Wednesday, November 9, 2011

Merkur on Dante and Angels, Allegory, encounters between Gnosis and Platonism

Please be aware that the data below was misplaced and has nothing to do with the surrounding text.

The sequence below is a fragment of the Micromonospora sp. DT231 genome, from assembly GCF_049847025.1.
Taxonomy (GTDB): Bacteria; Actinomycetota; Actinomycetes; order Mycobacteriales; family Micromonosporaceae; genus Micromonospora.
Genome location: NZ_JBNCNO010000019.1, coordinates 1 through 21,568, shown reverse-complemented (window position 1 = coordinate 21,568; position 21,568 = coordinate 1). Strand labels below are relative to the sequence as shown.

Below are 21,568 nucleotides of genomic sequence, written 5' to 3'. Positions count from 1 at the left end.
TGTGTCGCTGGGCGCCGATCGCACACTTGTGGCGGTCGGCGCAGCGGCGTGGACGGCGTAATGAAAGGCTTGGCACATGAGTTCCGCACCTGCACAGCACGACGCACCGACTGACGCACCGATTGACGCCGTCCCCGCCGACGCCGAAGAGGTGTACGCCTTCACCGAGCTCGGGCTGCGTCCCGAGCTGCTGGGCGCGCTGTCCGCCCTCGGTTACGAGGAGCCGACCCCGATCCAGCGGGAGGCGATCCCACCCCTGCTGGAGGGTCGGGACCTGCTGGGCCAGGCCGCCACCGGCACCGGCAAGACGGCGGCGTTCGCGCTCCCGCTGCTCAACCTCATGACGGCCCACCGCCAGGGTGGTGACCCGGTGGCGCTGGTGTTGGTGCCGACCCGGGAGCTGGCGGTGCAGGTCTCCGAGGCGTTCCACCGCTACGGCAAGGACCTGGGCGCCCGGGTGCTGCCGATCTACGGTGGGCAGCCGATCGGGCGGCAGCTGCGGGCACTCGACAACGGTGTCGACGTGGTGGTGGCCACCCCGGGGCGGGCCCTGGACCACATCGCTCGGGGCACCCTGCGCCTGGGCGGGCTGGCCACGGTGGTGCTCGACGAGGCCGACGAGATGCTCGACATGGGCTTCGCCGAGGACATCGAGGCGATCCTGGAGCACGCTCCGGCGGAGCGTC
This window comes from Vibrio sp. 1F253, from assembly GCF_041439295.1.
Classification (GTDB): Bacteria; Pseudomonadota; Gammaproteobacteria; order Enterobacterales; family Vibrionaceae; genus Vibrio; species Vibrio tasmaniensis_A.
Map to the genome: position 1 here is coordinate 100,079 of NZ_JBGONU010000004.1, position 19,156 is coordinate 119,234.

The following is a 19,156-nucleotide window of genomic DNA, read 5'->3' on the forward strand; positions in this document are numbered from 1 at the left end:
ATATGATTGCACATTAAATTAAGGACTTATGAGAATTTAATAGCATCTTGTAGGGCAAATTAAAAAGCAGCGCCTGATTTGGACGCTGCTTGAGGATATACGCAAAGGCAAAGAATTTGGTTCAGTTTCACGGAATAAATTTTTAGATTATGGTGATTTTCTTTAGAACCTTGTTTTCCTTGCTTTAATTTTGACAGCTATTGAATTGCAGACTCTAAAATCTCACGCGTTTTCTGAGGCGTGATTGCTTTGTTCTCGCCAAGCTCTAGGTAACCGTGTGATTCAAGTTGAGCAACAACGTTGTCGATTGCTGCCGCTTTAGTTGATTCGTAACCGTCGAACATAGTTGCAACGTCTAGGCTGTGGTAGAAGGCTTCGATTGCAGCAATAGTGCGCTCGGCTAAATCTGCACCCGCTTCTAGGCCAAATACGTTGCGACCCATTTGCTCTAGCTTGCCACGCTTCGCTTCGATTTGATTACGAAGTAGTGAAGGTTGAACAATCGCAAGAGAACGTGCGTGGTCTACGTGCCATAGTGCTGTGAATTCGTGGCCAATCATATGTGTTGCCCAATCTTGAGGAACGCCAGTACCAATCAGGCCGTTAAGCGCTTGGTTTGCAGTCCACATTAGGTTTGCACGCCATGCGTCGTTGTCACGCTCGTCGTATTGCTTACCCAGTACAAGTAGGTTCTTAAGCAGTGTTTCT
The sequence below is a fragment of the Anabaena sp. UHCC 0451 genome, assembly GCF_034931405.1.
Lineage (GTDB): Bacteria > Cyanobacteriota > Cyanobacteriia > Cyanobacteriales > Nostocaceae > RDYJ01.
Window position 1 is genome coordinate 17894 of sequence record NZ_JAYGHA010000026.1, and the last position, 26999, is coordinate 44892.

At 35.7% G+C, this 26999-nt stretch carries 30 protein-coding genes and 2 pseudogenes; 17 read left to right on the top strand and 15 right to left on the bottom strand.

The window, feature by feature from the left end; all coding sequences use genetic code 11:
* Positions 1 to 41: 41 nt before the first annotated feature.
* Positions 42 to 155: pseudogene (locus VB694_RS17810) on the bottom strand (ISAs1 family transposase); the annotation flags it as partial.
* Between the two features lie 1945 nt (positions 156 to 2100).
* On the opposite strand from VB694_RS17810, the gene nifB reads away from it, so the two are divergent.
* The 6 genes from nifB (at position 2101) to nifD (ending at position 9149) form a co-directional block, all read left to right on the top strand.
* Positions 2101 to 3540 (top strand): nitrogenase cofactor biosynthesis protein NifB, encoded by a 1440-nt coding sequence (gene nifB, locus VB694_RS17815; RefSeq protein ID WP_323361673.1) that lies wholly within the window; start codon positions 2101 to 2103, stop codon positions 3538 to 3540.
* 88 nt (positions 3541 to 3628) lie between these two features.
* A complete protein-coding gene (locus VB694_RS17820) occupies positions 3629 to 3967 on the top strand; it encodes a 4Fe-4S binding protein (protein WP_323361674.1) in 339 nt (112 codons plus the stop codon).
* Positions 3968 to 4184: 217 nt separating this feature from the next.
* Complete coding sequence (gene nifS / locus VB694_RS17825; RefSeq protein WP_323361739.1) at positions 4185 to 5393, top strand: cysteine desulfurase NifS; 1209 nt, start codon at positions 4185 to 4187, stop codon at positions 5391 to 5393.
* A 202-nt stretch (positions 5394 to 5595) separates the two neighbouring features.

Because love poetry accommodated several orders of interpretation, it remained available to facilitate repeated encounters between gnosis and Platonism in the history of Christian mysticism. Consider, for example, the case of Dante. Dante's early work, La Vita Nuova, belonged to the European tradition of love poetry; and Dante seems actually to have envisioned Beatrice in much the same ecstatic manner that Ibn al-'Arabi had beheld the girl Nizam. However, the mysticism of the Divine Comedy was an elegant critical response to gnosis. Dante's poetic journey through hell, purgatory, and heaven drew heavily on Ibn al-'Arabi's account of the Mi'raj tradition, while explicitly condemning Muhammad, Averroes, and Islam. Dante rejected the imaginal hermeneutic of gnosticism in favor of the allegorizing hermeneutic of biblical and patristic tradition. St. Bernard of Clairvaux had taught, for example, that ministering angels undertook "the construction of certain spiritual images in order to bring the purest intuitions of divine wisdom before the eyes of the soul" in the form of "visions and dreams ... parables and figures of speech ... [and] the very beauty of the angels." Dante paired allegorical visions with experiences of ecstatic nothingness in a variant of the pseudo-Dionysian tradition, which similarly concerned two different types of spiritual experience: a communion with "Jesus who is transcendent mind, utterly divine mind," and the nothingness of "the divine unity beyond being."35 In substituting allegorical visions for communion experiences, Dante remained an impeccably Catholic mystic.

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